Toastmasters Take 2
I woke up this morning feeling pretty confident and excited for my Toastmaster’s meeting. I put on a nice outfit (translation: jeans instead of sweats), spent a little time on my hair and makeup, and drove off to my 8am meeting. I was not on the agenda to speak today but I knew that I would still have to talk at some point, which I was okay with. Until I had to talk. And then things went from bad to worse.
Every meeting includes a “Table Topics” portion when the Table Topics Master gets up and stimulates discussion by asking fellow Toastmasters to chime in for 1-2 minutes on the Master’s question. I am not such a terrible speaker when I have to give a speech I’ve planned and agonized over, but ask me a random question, and a difficult one at that, and I just can’t pull it together. Today was no exception.
This morning I made the grave error of making eye contact with the Table Topics Master, at which point she asked me the following question: “Do you think that one has to overcome an obstacle to truly understand suffering?” Despite nearly keeling over from anxiety, I managed to stand up to answer the question. I told myself to take it slow by using a few seconds to organize my thoughts. And I really tried! But with dozens of people staring at me waiting for me to start, I felt obligated to move forward and say something.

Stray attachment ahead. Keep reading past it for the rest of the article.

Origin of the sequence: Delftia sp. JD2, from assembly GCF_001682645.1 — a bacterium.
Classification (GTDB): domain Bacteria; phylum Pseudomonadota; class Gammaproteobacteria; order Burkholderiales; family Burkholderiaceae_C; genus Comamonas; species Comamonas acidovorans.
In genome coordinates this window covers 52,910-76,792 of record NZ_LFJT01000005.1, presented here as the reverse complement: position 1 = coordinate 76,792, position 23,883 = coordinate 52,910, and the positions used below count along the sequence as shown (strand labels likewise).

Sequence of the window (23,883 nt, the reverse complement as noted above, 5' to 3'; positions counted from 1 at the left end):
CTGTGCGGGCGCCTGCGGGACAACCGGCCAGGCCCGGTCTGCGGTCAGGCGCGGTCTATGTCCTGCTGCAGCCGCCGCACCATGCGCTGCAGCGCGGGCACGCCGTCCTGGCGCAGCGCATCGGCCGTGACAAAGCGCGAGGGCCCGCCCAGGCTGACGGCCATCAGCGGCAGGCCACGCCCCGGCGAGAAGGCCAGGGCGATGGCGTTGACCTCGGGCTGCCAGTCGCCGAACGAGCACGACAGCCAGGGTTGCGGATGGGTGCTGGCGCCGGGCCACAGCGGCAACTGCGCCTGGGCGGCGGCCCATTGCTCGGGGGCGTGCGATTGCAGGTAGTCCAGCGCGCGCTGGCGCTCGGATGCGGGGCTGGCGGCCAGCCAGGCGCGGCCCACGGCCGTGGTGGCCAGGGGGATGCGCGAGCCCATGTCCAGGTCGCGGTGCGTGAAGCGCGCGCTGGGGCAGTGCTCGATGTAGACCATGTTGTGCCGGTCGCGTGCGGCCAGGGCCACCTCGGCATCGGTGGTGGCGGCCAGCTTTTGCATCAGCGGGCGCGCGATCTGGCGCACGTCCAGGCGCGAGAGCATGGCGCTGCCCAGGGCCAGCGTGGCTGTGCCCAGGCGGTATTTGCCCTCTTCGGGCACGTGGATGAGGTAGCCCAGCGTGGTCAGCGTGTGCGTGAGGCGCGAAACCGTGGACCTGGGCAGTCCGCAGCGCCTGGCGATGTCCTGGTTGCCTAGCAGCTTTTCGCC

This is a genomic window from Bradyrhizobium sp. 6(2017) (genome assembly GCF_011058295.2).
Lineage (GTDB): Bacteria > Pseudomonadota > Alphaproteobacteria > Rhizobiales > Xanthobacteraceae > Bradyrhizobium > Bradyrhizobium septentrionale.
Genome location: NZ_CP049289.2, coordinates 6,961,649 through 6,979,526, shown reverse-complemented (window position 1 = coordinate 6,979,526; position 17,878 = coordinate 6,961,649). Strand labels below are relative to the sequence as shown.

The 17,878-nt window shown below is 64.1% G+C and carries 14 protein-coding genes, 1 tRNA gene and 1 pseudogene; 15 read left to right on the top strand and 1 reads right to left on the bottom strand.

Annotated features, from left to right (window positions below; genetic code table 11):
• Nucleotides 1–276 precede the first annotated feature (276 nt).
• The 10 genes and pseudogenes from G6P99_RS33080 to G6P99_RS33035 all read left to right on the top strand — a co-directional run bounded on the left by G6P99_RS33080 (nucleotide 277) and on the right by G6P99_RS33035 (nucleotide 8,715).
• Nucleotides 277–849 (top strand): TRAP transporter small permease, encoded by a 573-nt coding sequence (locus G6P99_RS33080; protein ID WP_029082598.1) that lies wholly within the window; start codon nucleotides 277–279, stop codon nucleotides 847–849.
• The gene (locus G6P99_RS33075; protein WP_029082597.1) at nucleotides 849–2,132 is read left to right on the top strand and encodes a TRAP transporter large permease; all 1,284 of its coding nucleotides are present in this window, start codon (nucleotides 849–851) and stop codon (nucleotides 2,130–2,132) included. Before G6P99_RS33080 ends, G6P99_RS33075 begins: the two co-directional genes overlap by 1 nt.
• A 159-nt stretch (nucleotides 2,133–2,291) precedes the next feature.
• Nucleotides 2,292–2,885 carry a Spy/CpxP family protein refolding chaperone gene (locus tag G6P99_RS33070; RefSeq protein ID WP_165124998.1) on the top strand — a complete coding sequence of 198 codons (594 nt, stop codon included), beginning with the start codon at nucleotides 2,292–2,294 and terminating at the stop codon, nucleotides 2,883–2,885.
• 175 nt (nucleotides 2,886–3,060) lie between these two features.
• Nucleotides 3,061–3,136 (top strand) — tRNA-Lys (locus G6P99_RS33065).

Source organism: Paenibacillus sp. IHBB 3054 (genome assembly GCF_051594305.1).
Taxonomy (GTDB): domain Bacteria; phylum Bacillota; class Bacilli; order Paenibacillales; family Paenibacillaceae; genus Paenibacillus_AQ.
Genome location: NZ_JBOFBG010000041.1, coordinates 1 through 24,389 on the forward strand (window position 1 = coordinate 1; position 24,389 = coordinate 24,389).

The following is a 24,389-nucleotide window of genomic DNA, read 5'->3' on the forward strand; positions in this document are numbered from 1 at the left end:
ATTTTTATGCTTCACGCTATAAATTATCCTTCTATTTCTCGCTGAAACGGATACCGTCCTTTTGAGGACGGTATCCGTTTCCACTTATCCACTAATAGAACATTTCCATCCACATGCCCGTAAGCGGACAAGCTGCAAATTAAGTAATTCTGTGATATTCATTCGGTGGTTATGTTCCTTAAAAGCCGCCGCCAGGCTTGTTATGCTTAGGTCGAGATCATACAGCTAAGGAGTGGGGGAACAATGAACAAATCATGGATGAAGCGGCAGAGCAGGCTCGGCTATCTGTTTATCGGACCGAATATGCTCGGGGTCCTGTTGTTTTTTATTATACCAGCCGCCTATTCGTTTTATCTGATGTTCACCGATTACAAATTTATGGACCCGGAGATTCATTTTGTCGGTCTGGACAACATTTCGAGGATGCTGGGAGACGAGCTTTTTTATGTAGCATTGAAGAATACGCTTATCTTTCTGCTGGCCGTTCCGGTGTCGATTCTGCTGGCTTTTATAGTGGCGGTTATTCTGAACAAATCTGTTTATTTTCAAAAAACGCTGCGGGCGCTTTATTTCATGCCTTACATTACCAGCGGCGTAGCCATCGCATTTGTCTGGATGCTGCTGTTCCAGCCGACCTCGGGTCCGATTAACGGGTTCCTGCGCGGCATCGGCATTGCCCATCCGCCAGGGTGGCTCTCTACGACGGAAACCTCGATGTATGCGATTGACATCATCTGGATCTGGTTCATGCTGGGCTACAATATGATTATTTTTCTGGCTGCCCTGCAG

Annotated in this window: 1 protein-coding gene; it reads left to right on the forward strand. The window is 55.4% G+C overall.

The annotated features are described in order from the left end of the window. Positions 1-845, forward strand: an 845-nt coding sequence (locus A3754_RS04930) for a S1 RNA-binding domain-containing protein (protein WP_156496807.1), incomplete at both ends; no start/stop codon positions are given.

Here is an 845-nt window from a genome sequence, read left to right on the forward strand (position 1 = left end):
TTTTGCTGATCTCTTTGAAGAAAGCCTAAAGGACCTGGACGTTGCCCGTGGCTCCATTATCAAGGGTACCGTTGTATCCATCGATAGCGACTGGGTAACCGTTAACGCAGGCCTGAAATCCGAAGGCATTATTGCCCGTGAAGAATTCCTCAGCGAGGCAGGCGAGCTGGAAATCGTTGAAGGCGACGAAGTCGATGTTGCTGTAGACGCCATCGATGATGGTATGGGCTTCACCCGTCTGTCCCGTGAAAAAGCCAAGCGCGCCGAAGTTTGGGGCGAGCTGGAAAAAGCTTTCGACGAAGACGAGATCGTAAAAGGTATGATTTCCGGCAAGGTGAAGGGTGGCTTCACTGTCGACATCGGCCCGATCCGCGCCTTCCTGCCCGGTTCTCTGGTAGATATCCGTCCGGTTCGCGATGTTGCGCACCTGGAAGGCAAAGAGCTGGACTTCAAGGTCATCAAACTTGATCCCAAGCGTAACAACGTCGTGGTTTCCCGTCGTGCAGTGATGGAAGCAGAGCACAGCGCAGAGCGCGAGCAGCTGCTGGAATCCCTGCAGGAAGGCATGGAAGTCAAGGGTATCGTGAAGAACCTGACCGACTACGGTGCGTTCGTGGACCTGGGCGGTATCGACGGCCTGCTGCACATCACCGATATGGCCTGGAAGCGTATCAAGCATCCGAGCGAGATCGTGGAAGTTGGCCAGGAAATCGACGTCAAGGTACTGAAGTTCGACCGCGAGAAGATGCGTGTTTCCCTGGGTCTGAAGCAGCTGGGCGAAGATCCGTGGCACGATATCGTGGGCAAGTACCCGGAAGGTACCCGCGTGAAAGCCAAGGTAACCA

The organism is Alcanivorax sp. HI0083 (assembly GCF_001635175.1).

I did say something. I said a lot of things, actually. But the stuff that came out of my mouth? Idiotic at best. I think I mentioned something about how one doesn’t need to experience hardship to understand suffering…but honestly, I have no idea what I said. The only thing I clearly remember saying was, “A minute is a really long time.”
At that point I just wanted to give up. Why was I torturing myself? I figured that some people are just better at certain things and would it be a tragedy if I dedicated myself to Excel spreadsheets for the rest of my life? But then a few things happened that made me reconsider becoming a Toastmaster’s dropout:
1. At the end of the meeting several people came up to me and told me that they too struggled and/or continue to struggle with Table Topics. I’m not sure if I believe them, but the fact that strangers tried to make me feel better made all the difference in the world.
2. The Table Topics Master had to leave a little bit early, but before she did, she dropped this note into my lap (click to enlarge):
How nice is that? For someone I barely know to write such a kind note? I was really very touched.
3. My brother pointed out that I was attending Toastmasters to learn how to speak and think on my feet. If I was already good at that, I probably wouldn’t be in the class. Obvious? Yes. Did I need to hear it? Yes.
Due to Good Friday there is no meeting next Friday. That gives me two weeks to get my s@#$ together. And while I don’t think a lifetime is enough time for me to do that, I’m hoping that by the next meeting I will at least be able to say something coherent. Is that too much to ask?